At page 41, the Tribunal makes the following conclusion - “On the 22nd December, 2008, Hon. Dora Siliya went ahead to sign a Memorandum of Understanding which was not substantially the same as the draft which the Solicitor-General had cleared for signing in that in the Memorandum of Understanding signed on the 22nd December, 2008 there was introduced a new element regarding the financial implications. There was now inserted a base floor sum of US$ Two Million. This was not contained in the final draft which the Solicitor-General approved. In the circumstances, Hon. Dora Siliya cannot plead that she was following the advice of the Solicitor-General in its entirety.”

2.7. Minister’s involvement in Procurement of the Radar system
On this issue, we note that while the Tribunal found this allegation was not proved, they raised important points on page 59 and 60 by stating that “It is clear that there was no contract that was cancelled by Hon. Dora Siliya. If the Civil Societies wanted to complain against the breach of the section, the complaint should have been directed to the appropriate authority to investigate. However we do agree that the manner of Hon. Dora Siliya’s involvement in the issue of radar tender is against the guidelines in the Cabinet Handbook especially clauses 8. 2. and 8. 4.”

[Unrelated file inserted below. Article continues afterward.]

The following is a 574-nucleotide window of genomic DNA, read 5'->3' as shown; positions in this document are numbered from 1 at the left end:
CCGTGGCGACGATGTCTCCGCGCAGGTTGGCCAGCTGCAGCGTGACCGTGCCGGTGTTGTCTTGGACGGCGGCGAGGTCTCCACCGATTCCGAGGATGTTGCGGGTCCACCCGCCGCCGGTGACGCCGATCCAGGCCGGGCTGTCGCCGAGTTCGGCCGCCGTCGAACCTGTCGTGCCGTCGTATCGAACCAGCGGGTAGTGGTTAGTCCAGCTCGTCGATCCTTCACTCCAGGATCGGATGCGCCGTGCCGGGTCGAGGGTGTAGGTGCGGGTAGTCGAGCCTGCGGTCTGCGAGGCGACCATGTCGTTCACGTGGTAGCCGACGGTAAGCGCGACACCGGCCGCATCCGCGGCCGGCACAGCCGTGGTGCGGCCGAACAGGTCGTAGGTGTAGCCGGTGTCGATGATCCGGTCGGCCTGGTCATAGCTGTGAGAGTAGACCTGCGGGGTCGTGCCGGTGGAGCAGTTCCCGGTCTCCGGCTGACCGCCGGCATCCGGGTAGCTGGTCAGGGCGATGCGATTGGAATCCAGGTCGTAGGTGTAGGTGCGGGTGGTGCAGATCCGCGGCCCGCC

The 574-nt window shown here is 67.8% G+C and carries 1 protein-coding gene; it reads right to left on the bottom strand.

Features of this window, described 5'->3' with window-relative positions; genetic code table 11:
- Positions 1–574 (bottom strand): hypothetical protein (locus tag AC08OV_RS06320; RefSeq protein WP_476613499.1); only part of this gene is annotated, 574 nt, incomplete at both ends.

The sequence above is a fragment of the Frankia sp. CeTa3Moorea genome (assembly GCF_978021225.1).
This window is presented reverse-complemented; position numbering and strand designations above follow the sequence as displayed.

2.8. Breach of the Constitution
The Tribunal concludes on an important finding at page 106 when they state the following: “It is a notorious fact that before Ministers assume their responsibilities they take official oath of office to uphold and defend the Constitution of Zambia and the laws of Zambia. Breach of the Constitution is a serious matter. If a sitting President breaches the Constitution he is liable to impeachment under Article 37 of the Constitution. In this case by ignoring the legal advice of the Attorney – General, Hon. Dora Siliya breached Article 54 sub Article 3 of the Constitution. The observance of the legal advice of the Attorney-General is also clearly spelt in Chapter 8 Paragraph 8.13 of the Cabinet Hand Book. We are not idle to think that Hon. Dora Siliya is not acquainted with Constitutional provisions and the provisions of the Cabinet Hand Book.” This breach was challenged in the high court.